Considering Dating a Coworker? Keep These Things in Mind
If you’ve ever been tempted to strike up a workplace romance, it’s not all that surprising of a concept. Research shows we fall for people who are similar to ourselves, and coworkers are likely to have shared passions and skills. Not to mention, we spend more than one-third of our waking life at the office, meaning the odds are good that you’ll catch some feels for a colleague eventually.
But here’s the thing — dating a coworker is risky territory. Not only do you have to worry about relationship drama affecting your work, but if things go south, you’ll have to deal with some pretty awkward elevator rides for the foreseeable future.
“If you break up, you have to face this person daily,” explains relationship expert April Masini. “This makes moving on, as well as working efficiently at your job, a problem.”
All that said, there are lots of rewards to striking up an office romance, too. As Masini points out, it’s a lot easier to date someone when you have similar work schedules, and observing someone at work gives you valuable information about their character, their work ethic and their passions.
In other words, it can be worth the risk to date a coworker … provided you tread carefully, that is. Here are some dos and don’ts to keep in mind to ensure your love life doesn’t negatively impact your professional life.
How to Date a Coworker Without It Causing a Problem
Do: Research your company’s policy
A lot of companies have specific policies for workplace dating. Some may prohibit it entirely, while some may allow consensual relationships between two people who are not in a manager-employee role.
Before you proceed with dating your coworker, do your due diligence by finding out what, if any, restrictions are in place. After all, violating these policies could jeopardize your job. If your employee handbook isn’t clear on these policies, you can talk to HR for some clarification.
Don’t: Indulge in PDA at the office
Resist the temptation to snag a quick smooch at the water cooler or hold hands as you walk down the hall to the company meeting. Not only is it unprofessional, but it could make your coworkers feel uncomfortable.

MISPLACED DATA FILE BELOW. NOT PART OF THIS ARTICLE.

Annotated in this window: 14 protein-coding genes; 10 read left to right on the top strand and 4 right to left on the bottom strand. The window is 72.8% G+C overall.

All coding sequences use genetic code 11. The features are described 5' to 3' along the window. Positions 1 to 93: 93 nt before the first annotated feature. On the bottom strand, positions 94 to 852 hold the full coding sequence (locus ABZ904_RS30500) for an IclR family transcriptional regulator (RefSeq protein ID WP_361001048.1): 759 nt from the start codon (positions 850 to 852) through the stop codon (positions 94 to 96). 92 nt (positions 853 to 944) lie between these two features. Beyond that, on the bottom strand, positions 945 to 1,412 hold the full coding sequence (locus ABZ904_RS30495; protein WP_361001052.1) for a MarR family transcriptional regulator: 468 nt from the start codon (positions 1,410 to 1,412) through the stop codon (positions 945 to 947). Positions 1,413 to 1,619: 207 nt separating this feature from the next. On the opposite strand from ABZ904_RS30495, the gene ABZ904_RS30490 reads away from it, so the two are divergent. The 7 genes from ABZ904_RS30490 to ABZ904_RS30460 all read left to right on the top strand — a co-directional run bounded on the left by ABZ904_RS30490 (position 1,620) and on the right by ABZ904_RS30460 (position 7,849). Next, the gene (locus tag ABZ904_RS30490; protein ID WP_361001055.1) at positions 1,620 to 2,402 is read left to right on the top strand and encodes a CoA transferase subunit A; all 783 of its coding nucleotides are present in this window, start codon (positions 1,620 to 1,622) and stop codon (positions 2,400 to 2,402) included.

“As exciting as it may be, it’s important to try and separate work and romance,” says Masini.
Do: Be deliberate about pursuing a relationship
It’s crucial that you don’t act impulsively when it comes to an office romance; there’s far too much on the line. In other words, casual hookups and work simply don’t mix. That means it’s important to have an open and honest discussion when it comes to defining the relationship to ensure that there are no misconstrued feelings that bleed into your day-to-day at work.
“It’s easy to crush on someone at work, then to have a few too many cocktails with coworkers after a long week and start sleeping together,” says Masini. “If you’re seeing someone from your office, try to maintain a structured dating life away from the office.”
Don’t be afraid to delve into the tough questions, too. The more you keep the line of communication open, the better prepared you and your partner will be to face any possible scenario. Will you tell your boss about your relationship, and if so, how and when? What happens if you break up? Will you both be able to stay at the company?
These are the things you should be asking (and hashing out) together.
Don’t: Date someone who works above or below you on your team
As a general rule, it’s best to avoid dating someone who you report to, or who reports to you. That could be your direct manager, a higher-level executive or the newly hired intern.
“You may be accused of favoritism or of being the beneficiary of favoritism,” explains Masini.
Not only that, but if things don’t work out and you leave the company, you may be hesitant to ask for a reference because of the note you went out on. It’s best to think of the future before making such a quick decision in the moment that could affect you in the long run.
Do: Keep your relationship drama out of the office.
If there’s one thing to avoid, it’s letting your arguments bleed into work. Not only will it likely take a toll on your work performance and productivity, but it’s bound to make colleagues feel awkward, and may negatively affect their perception of you.
Wait until you leave work to reprimand them about something that happened back at your apartment. And while you’re at it, wait to ask them where they want to grab dinner or to discuss your romantic weekend getaway.
The more you can keep work and play separate, the healthier your dual working-romantic life will be.
Don’t: Do the walk of shame to work
Showing up to the office in the same clothes you wore yesterday is not a good look. That’s why Masini suggests always being prepared with a change of clothes at your partner’s place, in your car or in your office bag/backpack. It’s an easy way to avoid looking like a disheveled mess if you crash at your significant other’s place without heading home first before work.
Do: Take advantage of the perks.
Want to split the ride to work? How about getting lunch together if you have breaks that line up? Go for it. As long as you remain professional from the moment you walk into the office to the moment you leave, there’s no reason why you shouldn’t enjoy the many conveniences that come along with your situation.
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